Grow Exeter | Apr 18, 2019 | 0
Finland’s Solution To Homelessness; Could It Work In The UK?
Grow Talk by Sofy Robertson
On Monday, a snippet of news from a local radio station informed me that a homeless man had been found dead in the doorway of a shop on Exeter’s Cathedral Green. The man, who has not yet been named, is thought to have been sleeping rough in Exeter for some time.
In England last year, around 4800 people were estimated to be sleeping rough, a figure that is 15% higher than in 2016 and more than double the estimate for 2010 (Full Fact).
Local authorities, charities and communities have come together in recent years to support rough sleepers. Following the deaths of two homeless men in Manchester, people took to the streets to march in support of the city’s homeless with the message ‘No more deaths on our streets’. Across the UK, charity or local authority funded night shelters have been arranged for the colder months, including Exeter’s Junction. Despite this, our city has suffered another death on the streets and our country does not have a fixed strategy for tackling homelessness or an intervention strategy to prevent homelessness.
Homelessness is by no means limited to the UK as rates rise across Europe. Finland, however, seems to be the exception to the trend.
In 1987, there were around 18,000 homeless people in the country. In 2017, there were 7112, of which only 415 were living on the streets or in emergency shelters with the rest staying temporarily with friends or relatives. Between 2008 and 2015, the number of people experiencing long-term homelessness dropped by 35%. (Huffington Post)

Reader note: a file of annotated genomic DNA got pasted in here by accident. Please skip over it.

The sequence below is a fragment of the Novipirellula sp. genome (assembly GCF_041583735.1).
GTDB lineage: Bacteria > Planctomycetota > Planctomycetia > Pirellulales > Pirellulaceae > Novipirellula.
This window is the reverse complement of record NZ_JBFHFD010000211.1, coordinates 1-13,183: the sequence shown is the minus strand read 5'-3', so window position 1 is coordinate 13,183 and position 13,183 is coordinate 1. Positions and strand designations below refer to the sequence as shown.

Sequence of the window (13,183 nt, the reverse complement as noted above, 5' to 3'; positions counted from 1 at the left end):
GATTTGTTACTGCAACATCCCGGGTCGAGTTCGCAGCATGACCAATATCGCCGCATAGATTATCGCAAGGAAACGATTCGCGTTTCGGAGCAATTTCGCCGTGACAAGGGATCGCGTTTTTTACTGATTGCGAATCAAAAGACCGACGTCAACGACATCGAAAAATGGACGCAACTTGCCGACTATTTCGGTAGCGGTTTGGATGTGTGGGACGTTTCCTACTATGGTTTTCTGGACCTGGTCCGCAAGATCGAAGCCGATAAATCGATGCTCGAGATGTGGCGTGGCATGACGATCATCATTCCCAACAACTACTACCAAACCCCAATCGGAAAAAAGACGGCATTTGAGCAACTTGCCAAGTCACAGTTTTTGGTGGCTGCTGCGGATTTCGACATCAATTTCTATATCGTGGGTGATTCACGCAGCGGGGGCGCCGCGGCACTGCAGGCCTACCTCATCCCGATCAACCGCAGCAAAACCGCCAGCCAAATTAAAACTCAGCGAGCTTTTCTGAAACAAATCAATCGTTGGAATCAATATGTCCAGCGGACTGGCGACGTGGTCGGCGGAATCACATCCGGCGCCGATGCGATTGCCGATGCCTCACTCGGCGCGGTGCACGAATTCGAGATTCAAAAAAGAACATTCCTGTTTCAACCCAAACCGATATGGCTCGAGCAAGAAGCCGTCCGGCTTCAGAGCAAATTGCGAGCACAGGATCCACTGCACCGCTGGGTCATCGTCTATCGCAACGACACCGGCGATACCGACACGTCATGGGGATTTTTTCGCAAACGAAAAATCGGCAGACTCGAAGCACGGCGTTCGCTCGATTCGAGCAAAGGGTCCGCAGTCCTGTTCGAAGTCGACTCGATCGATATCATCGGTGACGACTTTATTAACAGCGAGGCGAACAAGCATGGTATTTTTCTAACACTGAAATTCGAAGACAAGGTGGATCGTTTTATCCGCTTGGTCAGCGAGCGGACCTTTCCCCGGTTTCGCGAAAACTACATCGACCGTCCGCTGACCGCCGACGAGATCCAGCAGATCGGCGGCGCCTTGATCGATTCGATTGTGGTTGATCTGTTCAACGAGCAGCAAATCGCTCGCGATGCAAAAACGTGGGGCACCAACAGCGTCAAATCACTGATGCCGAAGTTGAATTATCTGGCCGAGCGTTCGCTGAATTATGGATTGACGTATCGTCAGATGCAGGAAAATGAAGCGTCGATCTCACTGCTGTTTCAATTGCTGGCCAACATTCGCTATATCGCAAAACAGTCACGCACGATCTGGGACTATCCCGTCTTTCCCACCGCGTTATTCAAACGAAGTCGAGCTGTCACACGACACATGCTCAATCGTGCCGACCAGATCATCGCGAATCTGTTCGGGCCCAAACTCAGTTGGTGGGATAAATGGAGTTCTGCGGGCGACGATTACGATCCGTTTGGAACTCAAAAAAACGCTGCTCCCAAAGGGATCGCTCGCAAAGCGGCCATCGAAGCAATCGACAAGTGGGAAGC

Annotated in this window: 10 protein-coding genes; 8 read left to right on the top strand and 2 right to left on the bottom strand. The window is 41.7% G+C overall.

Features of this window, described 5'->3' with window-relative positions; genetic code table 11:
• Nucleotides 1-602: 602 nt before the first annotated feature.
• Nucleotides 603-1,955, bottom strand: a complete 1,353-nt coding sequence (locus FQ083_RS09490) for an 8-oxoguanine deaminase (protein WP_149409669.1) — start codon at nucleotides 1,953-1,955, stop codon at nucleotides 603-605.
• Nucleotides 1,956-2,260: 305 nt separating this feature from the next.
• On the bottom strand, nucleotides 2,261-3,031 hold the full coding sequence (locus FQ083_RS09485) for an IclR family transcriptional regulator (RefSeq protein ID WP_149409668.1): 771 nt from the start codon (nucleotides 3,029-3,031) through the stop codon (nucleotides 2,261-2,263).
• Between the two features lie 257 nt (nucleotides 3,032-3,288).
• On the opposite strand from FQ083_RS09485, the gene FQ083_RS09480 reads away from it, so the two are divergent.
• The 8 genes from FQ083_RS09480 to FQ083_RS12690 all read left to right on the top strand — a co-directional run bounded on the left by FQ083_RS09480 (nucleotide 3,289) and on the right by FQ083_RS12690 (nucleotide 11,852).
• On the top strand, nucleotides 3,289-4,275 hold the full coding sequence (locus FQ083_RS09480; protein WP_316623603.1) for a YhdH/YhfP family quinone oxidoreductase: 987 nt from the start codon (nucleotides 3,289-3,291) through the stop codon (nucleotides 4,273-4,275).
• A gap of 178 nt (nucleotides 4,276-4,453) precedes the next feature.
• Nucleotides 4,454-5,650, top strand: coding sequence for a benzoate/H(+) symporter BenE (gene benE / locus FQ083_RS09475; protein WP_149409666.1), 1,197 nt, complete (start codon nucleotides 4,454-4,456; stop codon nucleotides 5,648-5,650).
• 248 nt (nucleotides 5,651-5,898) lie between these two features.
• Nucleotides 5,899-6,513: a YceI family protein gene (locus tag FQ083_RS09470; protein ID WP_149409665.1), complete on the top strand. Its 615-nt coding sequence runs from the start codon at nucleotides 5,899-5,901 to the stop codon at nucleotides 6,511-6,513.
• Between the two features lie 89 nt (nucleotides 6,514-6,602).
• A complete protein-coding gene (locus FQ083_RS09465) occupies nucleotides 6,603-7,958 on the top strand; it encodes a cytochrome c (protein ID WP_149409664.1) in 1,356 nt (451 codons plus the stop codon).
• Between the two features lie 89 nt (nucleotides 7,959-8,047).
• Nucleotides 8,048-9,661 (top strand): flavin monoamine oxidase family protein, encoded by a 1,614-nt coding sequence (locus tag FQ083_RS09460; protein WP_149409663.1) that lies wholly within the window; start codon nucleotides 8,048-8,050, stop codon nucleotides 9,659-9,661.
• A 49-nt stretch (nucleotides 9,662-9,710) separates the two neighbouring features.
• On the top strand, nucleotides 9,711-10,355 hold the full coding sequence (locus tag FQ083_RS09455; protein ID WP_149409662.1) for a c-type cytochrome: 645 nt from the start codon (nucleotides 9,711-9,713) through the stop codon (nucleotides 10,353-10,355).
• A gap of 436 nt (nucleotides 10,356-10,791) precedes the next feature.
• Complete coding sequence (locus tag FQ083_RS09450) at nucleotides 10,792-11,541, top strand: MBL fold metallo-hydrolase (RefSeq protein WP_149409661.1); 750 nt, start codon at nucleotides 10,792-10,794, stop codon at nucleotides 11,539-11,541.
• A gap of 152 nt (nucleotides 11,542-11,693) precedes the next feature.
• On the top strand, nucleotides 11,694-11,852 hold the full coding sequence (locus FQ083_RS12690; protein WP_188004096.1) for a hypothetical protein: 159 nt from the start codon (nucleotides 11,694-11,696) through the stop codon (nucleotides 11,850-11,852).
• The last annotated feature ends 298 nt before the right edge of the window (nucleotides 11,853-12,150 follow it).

So what is Finland doing differently to the UK and the rest of Europe? Perhaps it is their very definition of homelessness;
“a housing problem and a violation of fundamental rights, both solvable, and not as an inevitable social problem resulting from personal issues.”
From this idea comes a simple concept; to solve homelessness, you start by giving someone a home. This offer isn’t just for a temporary placement, instead a permanent, no strings attached home is offered where the occupant can take drugs and drink if they want to, or they can receive free support for treating addiction, mental health and other problems. Services are also offered to help people get back on their feet, including securing welfare paperwork or applying for a job.
Finland’s housing is drastically different to the rest of Europe; a mix of designated standard apartments are placed through the community along with supported housing. This housing consists of apartment blocks with on-site services that have been built or renovated specifically for chronically homeless people.
Those who are formerly homeless have a rental contract just like anyone else, paid through the money received from a salary or welfare from Finland’s relatively generous welfare state.
Many homeless programs and housing systems enforce a ban on substances as a precondition to receiving accommodation and support. Critics have spoken out about this approach and it’s ‘one chance’ nature which ultimately sets the recipient up for failure. Heli Alkila, service area director at Helsinki Deaconess Institute (HDI), a Finnish non-profit that provides social services said:
“If something happens and you aren’t successful, like it always happens, it’s the nature of addiction, then you are back on the street.”